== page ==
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The public's top concerns about coronavirus and mental health

We are proud to work alongside the Academy of Medical Sciences, and a team of mental health and neuroscience experts to make sure the mental health research response to coronavirus gets the urgent attention it needs.

As part of this work, we asked our supporters to tell us their top concerns about mental health and coronavirus. Their answers are helping to identify priority areas for research over the coming months. You can read the full report here, which analyses their answers as well as the results from an Ipsos MORI survey from the Academy of Medical Sciences.  

There were some common themes among people's top concerns, including anxiety, isolation, becoming unwell access to mental health services and worrying for their family. A number of activities were also said to help people's mental health and wellbeing during the lockdown. 

Anxiety 

For people with anxiety this is an extremely difficult time, social distancing and excessive hand washing are not helpful for anxiety. I am concerned it will be difficult to unlearn these behaviours after this is all over

Anxiety was the most common concern raised. Some people were already living with anxiety and worrying about the virus heightened their symptoms. Common causes of distress were worries about how to support others struggling with their mental health, or about family members becoming ill. Many of the respondents mentioned an overwhelming feeling of anxiety brought about by the uncertainty that comes along with the pandemic. Practical matters were also highlighted, such as finances, employment, lack of outside space, and obtaining food and medication. A large number of people mentioned a compulsive consumption of media fuelling anxiety.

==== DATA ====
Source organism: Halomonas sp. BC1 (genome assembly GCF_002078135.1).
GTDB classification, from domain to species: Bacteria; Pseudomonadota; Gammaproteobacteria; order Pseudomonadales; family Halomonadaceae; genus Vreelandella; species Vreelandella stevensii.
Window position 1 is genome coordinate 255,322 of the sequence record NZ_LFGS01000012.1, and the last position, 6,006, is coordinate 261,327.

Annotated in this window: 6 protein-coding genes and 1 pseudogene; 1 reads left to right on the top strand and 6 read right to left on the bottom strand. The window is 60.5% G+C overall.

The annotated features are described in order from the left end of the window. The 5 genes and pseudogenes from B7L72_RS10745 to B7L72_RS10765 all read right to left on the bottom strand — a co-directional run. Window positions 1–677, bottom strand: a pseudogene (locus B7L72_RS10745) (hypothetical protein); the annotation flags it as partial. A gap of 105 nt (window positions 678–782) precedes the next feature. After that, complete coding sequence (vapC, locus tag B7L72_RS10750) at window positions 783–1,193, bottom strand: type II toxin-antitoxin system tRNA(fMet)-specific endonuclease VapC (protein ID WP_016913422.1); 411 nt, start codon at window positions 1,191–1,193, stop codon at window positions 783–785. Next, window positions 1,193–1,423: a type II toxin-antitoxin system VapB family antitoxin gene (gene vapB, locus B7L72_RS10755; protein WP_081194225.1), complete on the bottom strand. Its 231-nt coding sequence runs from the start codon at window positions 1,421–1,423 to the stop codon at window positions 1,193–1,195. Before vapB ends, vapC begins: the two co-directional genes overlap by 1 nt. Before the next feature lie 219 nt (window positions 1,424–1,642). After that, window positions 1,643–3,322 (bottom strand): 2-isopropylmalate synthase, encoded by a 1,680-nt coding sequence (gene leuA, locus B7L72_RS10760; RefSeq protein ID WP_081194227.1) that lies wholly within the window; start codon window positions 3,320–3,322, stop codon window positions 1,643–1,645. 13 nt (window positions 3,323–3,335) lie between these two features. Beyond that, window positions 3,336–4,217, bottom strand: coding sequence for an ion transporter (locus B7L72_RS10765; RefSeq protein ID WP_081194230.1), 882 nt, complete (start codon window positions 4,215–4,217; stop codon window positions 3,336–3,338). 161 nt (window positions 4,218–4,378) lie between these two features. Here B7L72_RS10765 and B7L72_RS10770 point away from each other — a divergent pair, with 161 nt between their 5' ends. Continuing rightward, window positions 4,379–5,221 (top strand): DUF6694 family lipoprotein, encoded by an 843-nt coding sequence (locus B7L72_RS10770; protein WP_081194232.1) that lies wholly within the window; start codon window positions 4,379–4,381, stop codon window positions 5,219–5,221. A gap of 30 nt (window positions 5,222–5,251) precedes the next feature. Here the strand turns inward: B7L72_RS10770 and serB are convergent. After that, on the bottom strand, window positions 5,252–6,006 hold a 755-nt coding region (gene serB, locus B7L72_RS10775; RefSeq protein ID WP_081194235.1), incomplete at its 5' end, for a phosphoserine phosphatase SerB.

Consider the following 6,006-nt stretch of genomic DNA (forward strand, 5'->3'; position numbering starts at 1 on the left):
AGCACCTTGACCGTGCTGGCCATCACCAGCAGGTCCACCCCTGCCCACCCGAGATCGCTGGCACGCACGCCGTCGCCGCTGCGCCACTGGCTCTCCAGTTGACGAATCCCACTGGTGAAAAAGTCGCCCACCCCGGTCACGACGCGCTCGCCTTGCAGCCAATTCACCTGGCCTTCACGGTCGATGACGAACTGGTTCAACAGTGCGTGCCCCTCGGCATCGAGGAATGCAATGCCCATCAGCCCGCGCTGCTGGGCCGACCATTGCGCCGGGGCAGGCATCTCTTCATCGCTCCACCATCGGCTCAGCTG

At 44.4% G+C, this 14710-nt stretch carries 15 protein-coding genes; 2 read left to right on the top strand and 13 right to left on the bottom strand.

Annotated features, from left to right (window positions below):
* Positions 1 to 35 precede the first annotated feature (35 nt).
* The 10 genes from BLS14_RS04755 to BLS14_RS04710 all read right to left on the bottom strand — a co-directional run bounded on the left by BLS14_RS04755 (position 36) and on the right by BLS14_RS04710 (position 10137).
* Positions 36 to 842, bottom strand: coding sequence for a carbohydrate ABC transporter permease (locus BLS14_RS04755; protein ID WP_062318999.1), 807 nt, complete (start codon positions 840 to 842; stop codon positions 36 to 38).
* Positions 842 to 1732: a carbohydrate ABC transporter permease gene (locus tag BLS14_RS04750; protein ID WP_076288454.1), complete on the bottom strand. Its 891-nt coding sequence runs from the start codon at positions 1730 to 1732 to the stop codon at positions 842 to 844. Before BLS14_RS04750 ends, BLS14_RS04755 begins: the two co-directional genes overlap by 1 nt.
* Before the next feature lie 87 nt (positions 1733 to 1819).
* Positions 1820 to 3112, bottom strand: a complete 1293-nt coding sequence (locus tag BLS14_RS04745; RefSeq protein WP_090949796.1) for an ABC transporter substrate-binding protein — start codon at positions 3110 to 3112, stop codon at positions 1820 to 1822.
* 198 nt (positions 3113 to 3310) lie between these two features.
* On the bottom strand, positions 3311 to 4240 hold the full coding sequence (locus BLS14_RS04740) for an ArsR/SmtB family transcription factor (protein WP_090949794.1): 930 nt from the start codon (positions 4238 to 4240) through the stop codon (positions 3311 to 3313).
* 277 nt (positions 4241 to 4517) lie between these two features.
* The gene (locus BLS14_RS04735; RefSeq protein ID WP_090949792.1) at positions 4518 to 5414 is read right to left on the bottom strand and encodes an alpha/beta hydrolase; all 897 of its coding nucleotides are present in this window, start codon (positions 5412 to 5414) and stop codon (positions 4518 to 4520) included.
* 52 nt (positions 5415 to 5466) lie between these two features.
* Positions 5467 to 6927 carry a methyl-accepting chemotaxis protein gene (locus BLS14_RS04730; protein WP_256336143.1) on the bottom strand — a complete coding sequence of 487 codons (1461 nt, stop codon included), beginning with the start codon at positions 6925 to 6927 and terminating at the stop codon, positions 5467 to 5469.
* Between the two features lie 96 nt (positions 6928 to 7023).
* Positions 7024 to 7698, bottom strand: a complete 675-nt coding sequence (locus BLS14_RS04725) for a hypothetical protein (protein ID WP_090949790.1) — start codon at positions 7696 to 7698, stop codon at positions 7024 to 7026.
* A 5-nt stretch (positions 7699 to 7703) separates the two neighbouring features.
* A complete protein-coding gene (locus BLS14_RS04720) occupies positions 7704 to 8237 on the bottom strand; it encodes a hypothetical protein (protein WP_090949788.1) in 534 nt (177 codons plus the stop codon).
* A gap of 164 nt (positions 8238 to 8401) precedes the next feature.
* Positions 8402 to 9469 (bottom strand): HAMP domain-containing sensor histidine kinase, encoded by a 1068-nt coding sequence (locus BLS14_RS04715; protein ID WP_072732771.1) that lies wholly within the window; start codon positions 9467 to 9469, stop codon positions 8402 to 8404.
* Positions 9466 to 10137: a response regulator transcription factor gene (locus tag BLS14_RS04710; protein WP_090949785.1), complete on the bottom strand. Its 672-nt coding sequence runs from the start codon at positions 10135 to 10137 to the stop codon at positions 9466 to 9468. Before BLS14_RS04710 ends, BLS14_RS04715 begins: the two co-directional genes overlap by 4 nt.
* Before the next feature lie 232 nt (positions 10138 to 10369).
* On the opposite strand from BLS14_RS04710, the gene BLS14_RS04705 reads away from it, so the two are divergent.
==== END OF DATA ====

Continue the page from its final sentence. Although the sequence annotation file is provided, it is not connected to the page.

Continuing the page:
Isolation

That I will have a nervous breakdown due to the isolation, I have already been on my own for 10 days and not knowing when I will next see or touch someone is emotionally destroying me

Isolation and loneliness were key themes in both surveys. Many respondents were concerned with how social distancing and self-isolation would affect their mental health, as well as the mental health of others. Some spoke about feeling trapped and suggested a need for strategies to help cope during isolation, and to help others do the same.

Becoming mentally unwell 

I suffer from anxiety and have suffered from depression. The current situation is beginning to feel overwhelming which reminds me of how I felt during the worst of my last episode of depression. It’s beginning to impact my working life as this fear becomes all consuming.

Another common worry was about becoming mentally unwell as a result of the pressure of the pandemic. These pressures included uncertainty, fear of death and bereavement, as well as practical and economic challenges. Some people spoke about concerns for health and care professionals working with coronavirus patients. 

There were also concerns for those who have existing mental illnesses becoming exasperated by the pandemic, as well as worries about access to mental health services, with some local mental health services already closing down. Many people spoke about the mental health of some of society's most vulnerable individuals.  Another concern was that mental health would not be a priority compared to physical health conditions. 

Family and relationships 

My own fear, panic and deep concerns about what happens if I get ill as a single mum of children with complex needs.

Many people raised concerns about the impact of coronavirus on family and relationships, which could impact mental health.  Some mentioned fears of loved ones contracting coronavirus and worried about their mental health and wellbeing. Concerns were raised about how to look after family members' wellbeing during the lockdown, especially older relatives or young people missing out on school or exams.

Some people expressed concerns for increased household tensions during the lockdown, such as relationship stresses and domestic violence.

 What is helping mental health during lockdown?

We also wanted to find out what was helping people's mental health. The graphic below shows some of the most common activities that are were beneficial to the respondents' wellbeing during lockdown. You can read about them in more detail in the report. 

Last updated: 29 May 2020

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